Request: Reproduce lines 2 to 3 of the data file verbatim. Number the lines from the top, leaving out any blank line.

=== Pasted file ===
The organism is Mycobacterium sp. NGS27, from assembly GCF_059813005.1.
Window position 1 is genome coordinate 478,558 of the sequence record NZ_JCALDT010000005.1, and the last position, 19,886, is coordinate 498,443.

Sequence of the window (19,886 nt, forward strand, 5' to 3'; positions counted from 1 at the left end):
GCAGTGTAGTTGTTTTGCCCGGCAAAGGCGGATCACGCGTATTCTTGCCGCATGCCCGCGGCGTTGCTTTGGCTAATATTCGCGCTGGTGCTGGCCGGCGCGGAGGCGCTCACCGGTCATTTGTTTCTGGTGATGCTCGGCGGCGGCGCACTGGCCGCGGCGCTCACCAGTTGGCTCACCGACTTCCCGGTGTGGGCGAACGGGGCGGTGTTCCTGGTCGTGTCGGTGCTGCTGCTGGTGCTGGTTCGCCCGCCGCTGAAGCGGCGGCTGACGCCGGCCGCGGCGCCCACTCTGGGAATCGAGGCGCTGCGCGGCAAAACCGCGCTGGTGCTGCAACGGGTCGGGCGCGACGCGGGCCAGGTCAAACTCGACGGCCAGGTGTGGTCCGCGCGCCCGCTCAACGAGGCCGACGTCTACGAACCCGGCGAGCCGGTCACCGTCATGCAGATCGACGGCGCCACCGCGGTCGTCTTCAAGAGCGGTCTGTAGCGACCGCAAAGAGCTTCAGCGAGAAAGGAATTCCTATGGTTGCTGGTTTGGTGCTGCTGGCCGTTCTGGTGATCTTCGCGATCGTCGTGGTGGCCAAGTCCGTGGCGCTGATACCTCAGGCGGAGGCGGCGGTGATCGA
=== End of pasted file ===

Window position 1 is genome coordinate 478,558 of the sequence record NZ_JCALDT010000005.1, and the last position, 19,886, is coordinate 498,443.

Sequence of the window (19,886 nt, forward strand, 5' to 3'; positions counted from 1 at the left end):